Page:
To capture the specific goals CNAC could work towards, one member suggested coordinating nutrition education with language arts and mathematics. Also, support for additional training in nutrition education for teachers was expressed.

Student representative, Paul Garnder III, stated that he or his counterpart would be able to present the Council's goals in brief format as part of the "liaison report" at the next State Board of Education (SBE) meeting in January 2006.

The Council therefore decided to draft a listing of the "CNAC Goals/Areas of Interest" for 2006. After much discussion and clarification, the final list included the following:

CNAC Goals/Areas of Interest for 2006
  • Gain support from the SBE to include "physical activity" in the council's name. To promote student health and wellness, issues of physical activity and physical education should be reflected within the Council, by adding a member with expertise in physical education/activity and by changing the Council's name to the Child Nutrition and Physical Activity Advisory Council (CNPAAC).
  • Create a seamless/ integrated approach for addressing physical activity, physical education, and nutrition issues in schools. To be successful in promoting student health, one department (e.g., food service or physical education) within a school or district should not be solely responsible for improving student health on campus. Instead, promoting student health and fitness should be a priority across state and local educational programs/departments.
  • Ensure that nutrition education is included in the Universal Preschool standards. The CNAC is committed to ensuring that nutrition education and physical education standards are incorporated into the Preschool standards being developed by the California Department of Education (CDE).
  • Support adoption of Health Education Standards (AB 689). The CNAC will work to ensure that nutrition education is fully incorporated into the health education standards brought to the Board for adoption in 2008.
  • Support the Wellness Policy requirement (federal law, July 2006) in school districts. The CNAC plans to assist in the promotion of a healthy school environment and ensure that there is compliance and follow-up with district wellness policies. CDE, in collaboration with many other state organizations, developed a wellness policy guidance document made available in December to aid school districts in the wellness policy development process.
  • Support CDE in developing regulations related to SB 12, SB 965, and federal policy on foods sold in competition with reimbursable meals; and, encourage collaboration on technical implementation of SB 12 and SB 965 at the local school level (e.g., providing lists of foods complying with SB 12/965). Since several very important nutrition bills passed and were signed into law this fall, specifically SB 12 and SB 965, the CNAC plans to work with CDE on developing the regulations for these bills. The CNAC also plans to work with the CDE and the SBE, to update competitive foods regulations, including specifically the new federal policy language and ensuring that enforcement language is included.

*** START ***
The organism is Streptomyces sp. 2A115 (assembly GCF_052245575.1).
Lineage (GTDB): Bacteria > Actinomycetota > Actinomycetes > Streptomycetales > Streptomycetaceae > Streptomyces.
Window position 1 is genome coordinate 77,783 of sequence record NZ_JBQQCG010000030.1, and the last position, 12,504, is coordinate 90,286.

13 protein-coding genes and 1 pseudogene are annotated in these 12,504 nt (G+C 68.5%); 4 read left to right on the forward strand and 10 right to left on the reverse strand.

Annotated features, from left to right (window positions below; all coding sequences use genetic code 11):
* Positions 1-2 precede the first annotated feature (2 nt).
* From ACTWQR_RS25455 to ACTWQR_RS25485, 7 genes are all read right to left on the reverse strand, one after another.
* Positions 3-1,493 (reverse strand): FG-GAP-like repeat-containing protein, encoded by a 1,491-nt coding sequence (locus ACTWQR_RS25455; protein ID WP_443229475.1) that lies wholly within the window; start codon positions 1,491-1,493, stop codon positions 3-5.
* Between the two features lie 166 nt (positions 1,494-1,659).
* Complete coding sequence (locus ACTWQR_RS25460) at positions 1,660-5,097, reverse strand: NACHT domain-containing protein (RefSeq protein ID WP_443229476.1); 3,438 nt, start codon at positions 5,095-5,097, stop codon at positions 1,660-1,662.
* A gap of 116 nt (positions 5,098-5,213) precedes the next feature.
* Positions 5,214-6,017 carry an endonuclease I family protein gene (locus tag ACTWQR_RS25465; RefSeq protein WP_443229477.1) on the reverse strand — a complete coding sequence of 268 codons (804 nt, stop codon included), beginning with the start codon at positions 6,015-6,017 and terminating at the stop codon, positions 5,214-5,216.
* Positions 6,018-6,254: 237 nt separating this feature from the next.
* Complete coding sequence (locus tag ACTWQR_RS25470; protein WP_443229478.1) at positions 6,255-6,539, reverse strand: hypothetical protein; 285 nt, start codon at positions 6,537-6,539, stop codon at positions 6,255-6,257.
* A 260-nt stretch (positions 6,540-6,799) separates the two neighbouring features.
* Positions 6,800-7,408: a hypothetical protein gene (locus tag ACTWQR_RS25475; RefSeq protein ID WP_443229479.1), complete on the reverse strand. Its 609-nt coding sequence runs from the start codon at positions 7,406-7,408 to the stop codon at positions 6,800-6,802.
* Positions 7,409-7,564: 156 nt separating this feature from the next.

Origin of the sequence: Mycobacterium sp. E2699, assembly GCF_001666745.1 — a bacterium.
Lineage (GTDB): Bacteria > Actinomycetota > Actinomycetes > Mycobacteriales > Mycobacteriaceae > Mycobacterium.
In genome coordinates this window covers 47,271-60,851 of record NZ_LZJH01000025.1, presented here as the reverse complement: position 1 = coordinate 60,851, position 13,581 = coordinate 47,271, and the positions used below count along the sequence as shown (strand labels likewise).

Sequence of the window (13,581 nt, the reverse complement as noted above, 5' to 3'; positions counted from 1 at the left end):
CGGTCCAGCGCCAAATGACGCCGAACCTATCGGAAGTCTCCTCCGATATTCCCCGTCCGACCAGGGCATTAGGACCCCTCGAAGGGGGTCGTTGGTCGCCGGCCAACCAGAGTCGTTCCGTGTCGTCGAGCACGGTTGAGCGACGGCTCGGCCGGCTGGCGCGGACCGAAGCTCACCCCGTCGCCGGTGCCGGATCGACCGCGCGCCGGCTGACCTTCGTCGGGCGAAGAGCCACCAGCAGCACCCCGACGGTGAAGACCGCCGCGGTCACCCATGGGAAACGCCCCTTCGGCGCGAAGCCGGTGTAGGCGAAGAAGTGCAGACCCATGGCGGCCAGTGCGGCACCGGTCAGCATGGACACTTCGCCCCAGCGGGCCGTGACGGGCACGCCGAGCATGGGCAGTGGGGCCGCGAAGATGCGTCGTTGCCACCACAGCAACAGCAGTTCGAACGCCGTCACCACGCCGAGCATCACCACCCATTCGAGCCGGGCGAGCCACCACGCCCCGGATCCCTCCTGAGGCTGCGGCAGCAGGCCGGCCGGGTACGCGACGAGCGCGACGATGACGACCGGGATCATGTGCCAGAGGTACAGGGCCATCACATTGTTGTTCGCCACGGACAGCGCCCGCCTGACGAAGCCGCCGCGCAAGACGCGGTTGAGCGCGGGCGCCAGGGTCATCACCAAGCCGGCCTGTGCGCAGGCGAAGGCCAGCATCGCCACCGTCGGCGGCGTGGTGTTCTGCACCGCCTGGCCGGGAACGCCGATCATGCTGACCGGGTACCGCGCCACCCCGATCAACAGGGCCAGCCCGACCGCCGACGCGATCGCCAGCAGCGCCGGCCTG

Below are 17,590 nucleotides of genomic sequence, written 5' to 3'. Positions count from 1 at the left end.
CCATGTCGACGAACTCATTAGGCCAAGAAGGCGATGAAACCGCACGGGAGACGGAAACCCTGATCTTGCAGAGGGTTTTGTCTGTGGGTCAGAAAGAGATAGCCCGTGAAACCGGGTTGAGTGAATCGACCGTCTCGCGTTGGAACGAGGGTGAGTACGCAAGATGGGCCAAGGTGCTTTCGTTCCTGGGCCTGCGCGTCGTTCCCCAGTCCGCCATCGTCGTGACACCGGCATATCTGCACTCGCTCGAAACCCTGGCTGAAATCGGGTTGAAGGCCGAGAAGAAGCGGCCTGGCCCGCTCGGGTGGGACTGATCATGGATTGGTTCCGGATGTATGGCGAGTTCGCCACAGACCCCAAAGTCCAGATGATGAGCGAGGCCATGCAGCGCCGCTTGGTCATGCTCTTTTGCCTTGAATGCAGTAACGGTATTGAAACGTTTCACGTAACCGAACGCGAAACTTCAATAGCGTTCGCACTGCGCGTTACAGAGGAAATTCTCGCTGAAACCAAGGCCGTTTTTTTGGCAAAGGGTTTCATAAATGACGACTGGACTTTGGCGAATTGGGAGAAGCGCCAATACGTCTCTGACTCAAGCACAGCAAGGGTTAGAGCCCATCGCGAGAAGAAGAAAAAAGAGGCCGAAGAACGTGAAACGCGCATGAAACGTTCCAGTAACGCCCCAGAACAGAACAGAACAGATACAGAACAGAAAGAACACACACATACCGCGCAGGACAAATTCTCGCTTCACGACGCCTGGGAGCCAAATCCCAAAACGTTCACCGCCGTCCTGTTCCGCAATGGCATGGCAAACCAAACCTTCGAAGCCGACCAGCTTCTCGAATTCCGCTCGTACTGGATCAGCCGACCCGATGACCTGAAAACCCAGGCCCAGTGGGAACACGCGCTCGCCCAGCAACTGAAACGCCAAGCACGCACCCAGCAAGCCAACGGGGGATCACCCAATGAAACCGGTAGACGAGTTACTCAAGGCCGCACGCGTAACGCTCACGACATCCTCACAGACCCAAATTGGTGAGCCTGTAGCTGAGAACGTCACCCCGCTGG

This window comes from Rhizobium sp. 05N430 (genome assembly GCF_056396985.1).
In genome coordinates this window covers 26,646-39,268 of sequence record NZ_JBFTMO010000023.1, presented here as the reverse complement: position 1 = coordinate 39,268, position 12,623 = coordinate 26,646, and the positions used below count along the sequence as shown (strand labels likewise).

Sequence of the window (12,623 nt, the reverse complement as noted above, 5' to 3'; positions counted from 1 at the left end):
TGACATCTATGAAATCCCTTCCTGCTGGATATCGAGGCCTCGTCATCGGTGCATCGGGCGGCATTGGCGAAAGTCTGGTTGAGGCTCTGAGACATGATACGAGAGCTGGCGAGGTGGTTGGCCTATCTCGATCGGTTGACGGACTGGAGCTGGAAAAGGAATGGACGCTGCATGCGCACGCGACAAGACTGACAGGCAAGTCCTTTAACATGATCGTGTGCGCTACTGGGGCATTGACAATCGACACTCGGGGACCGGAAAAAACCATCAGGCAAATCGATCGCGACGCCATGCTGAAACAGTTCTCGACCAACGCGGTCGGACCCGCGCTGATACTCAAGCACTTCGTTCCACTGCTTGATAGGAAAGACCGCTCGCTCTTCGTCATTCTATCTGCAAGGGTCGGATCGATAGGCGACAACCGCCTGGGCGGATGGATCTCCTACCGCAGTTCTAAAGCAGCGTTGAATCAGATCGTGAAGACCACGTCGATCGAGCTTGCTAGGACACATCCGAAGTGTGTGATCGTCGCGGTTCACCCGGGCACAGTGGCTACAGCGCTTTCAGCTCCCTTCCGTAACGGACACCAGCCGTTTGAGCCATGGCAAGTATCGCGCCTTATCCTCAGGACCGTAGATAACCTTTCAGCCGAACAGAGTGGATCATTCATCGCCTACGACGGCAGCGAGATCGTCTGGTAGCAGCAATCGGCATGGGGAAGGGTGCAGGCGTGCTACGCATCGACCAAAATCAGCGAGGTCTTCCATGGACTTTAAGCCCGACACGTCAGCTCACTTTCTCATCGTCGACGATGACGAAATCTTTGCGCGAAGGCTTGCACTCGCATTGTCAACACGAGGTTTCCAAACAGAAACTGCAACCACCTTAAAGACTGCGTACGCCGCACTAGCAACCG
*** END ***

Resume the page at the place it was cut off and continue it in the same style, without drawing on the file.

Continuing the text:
• Support for the implementation of SB 281 (California Fresh Start Pilot Program). On September 15, 2005, Senate Bill 281 (Maldonado) was signed into law as an urgency measure. SB 281 established the California Fresh Start (CFS) Pilot Program, which promotes the consumption of fresh fruits and vegetables by school age children by providing $18.2 million in funding, with all but $400,000 provided directly for School Breakfast Programs (SBP).

The members agreed that to finalize the document a preamble be added to showcase CNAC's mission and interest in working closely with the SBE in the future. It was agreed that the CNAC executive committee would review the draft document and members would also get a copy prior to the January meeting of the SBE.

Process for Changing CNAC Name and SBE Approval

Cathy McBride, Legislative Representative CDE, Governmental Affairs, returned as a guest to Council for discussion on the process to change the Council's name to include physical activity and alter the membership to include 2 new member categories (school business official, and a physical activity/education specialist). She provided a sample of some draft language changes to current Education Code 49533 and the Council members approved of the proposed edits to the Education Code. Cathy shared that the next step would be to find a bill to attach this proposed change to and she agreed to return for the next CNAC meeting in February to report on the progress to date.